This is actually quite important 

 WOLF: You document lot of consequential presidential moments revolving around sports -- George W. Bush on the World Series mound after 9/11, Carter and the Olympic boycott. How important is it for a president to take sports seriously? 


CILLIZZA: Very — and I am not just saying that because I want people to buy the book! Sports — whether playing them or spectating them — is a very common way that people interact with their world. And politics is the business of understanding people — what they care about, what motivates them, what they live for. You can't do that and you just ignore the impact of sports on our daily lives. For lots and lots of people, their week revolves around watching their favorite football team on Sunday. Or going to a baseball game once a month. Understanding that motivation is a way to connect with people. To say 'I get your life' — which is, at root, what all politicians are trying to do. Even LBJ, who couldn't have cared less about sports, understood how much sports mattered. When he was a young senator trying to accrue power, he realized that Richard Russell, the Senate majority leader, a) loved baseball and b) was very much a loner. Suddenly LBJ developed an interest in baseball — and the two men would go to tons of games together. Russell became LBJ's mentor — and a hugely powerful ally. 

 The end of the era of the college athlete president 

 WOLF: Most of the modern presidents before Bill Clinton played sports, either football or baseball, in college, although only Gerald Ford did it at a high level. Today college sports seem like the stuff of elite athletes, not politicians. What do you take from that shift? 

 CILLIZZA: That's a really interesting observation. In some ways, it feels like military service. There was once a time when virtually everyone who ran for president — or any other office — had served. It was almost a necessity. Now, fewer and fewer politicians have served in the military. I don't know why so many fewer politicians — and presidents — now play sports in college. Biden was supposed to play football at the University of Delaware but his grades were too bad his freshman year, By his junior year, he had met the woman who would become his first wife — and he had other priorities. Trump actually did play a sport in college — squash at Fordham — but doesn't ever talk about it. (Trump was also a pretty good high school baseball player although not as good as he claims to be. Surprise surprise surprise.) Obama played basketball throughout his young life and college years but was never good enough to play for any of the places he went to school. George W. Bush was a decent natural athlete but it wasn't until later in his life — when he found endurance sports — that he came into his own. Bill Clinton was a pretty terrible athlete although he did claim to have dunked a basketball in a childhood CYO game. There are arguably some sports and exercise fads to be considered in this book.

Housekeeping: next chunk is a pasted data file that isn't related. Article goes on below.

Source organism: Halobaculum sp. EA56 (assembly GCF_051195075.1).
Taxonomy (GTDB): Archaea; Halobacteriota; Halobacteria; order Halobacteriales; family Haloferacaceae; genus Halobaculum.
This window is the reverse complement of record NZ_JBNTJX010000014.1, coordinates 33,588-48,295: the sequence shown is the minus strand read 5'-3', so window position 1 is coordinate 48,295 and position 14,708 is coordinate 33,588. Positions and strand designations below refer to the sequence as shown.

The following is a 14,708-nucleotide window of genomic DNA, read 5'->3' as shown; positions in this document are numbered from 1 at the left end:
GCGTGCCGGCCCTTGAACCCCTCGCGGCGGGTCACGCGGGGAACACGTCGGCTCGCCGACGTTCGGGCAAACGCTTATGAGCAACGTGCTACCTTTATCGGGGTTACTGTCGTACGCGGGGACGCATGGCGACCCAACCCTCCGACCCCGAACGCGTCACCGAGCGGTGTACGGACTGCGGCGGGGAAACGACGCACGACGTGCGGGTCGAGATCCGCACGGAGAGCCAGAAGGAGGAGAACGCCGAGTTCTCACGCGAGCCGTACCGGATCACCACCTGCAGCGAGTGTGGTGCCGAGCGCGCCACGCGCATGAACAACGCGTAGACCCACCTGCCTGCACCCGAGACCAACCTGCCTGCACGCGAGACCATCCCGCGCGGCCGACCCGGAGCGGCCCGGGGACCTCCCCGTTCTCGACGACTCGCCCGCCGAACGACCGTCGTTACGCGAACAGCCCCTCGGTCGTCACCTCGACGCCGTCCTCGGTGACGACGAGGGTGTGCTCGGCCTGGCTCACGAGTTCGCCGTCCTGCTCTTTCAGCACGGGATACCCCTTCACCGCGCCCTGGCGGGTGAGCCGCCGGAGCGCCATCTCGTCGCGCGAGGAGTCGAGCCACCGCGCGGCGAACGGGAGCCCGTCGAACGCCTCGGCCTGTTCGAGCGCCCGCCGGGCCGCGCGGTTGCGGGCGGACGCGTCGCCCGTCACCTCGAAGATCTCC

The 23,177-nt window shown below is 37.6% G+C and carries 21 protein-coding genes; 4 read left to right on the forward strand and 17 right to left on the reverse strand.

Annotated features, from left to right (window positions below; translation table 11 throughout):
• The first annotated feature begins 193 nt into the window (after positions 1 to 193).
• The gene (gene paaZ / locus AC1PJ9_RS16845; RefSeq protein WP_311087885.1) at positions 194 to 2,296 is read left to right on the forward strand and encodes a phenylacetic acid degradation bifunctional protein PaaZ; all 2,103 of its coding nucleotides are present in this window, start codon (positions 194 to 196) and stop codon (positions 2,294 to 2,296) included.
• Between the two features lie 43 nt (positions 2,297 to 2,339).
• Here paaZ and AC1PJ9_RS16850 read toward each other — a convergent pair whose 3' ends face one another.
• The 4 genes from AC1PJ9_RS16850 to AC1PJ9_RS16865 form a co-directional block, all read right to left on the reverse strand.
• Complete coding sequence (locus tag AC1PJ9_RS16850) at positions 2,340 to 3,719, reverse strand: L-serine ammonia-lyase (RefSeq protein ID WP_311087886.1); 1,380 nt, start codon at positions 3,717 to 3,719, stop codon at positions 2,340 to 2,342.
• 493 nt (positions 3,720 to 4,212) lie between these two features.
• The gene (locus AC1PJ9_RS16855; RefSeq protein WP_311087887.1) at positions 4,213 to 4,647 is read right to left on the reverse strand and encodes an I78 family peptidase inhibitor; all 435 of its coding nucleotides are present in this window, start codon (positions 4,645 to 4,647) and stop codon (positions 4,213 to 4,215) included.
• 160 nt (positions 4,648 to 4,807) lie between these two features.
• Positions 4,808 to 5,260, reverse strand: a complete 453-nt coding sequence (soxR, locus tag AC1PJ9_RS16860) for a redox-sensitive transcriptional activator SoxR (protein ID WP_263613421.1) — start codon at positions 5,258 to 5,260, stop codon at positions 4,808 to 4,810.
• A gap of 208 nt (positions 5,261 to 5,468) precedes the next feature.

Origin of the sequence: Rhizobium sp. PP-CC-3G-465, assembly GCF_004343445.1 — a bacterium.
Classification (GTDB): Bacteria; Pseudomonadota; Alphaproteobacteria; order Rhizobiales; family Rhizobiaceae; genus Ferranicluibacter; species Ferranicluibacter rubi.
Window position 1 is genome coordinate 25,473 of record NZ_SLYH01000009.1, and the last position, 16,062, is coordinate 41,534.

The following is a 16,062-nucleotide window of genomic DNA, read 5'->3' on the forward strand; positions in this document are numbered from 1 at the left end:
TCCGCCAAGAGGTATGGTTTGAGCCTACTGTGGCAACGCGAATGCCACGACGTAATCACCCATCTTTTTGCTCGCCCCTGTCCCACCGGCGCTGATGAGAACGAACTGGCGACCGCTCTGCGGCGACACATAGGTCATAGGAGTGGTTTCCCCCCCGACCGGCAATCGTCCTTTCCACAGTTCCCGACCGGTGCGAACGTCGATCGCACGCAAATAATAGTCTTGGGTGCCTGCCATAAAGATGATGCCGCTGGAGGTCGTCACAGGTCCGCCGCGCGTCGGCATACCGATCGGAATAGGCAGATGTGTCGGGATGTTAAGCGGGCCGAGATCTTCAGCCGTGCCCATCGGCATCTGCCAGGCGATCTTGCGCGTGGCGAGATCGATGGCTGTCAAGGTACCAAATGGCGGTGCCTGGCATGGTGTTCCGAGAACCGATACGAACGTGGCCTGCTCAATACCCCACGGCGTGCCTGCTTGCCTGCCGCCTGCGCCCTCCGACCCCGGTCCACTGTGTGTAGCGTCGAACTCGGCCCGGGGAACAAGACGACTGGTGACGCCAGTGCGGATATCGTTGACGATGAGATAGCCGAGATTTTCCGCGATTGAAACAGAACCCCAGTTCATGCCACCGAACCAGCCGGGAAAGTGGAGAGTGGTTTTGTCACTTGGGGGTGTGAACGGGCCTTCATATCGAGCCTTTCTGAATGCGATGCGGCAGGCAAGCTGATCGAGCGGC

Prepare for the 'pickleball voter' 

 WOLF: Nixon bowled. Reagan pumped iron. Carter, Clinton and Bush jogged. What's the next sport or exercise phenomenon you expect to see in the White House? 

 CILLIZZA: Pickleball! For real. In the Biden chapter of the book, I wrote a whole section on pickleball and the pickleball voter. (Older, affluent folks.) I think the next president — maybe after the likely Trump-Biden race in 2024 — will be a pickleball player. Can't you see Ron DeSantis or Gavin Newsom talking about the aerobic benefits of pickleball and having strategic conversations about not going in the "kitchen" (look it up!) 

 Who would you golf with? 

 WOLF: The tie that binds all these presidents, Democrat and Republican, is golf. If you could play one round of golf with one president, living or dead, who would it be and why? 

 CILLIZZA: Hmmmm... I think Eisenhower actually. He wasn't the best golfer ever to be president — that was probably JFK — but he played the most. And Ike's golfing was part and parcel of showing America, post World War II, what they could and should do with their new suburban lifestyle and the free time they found they had. Plus, I think it would be amazing to hear Ike's war stories as we went around the links. Fun Ike fact: He was a bridge addict. He loved golf and played it all the time. Any number of people have written that bridge approximated the strategy required in war in a way that no other game can. For Eisenhower, it calmed him — and he often played on the eve of major missions during World War II.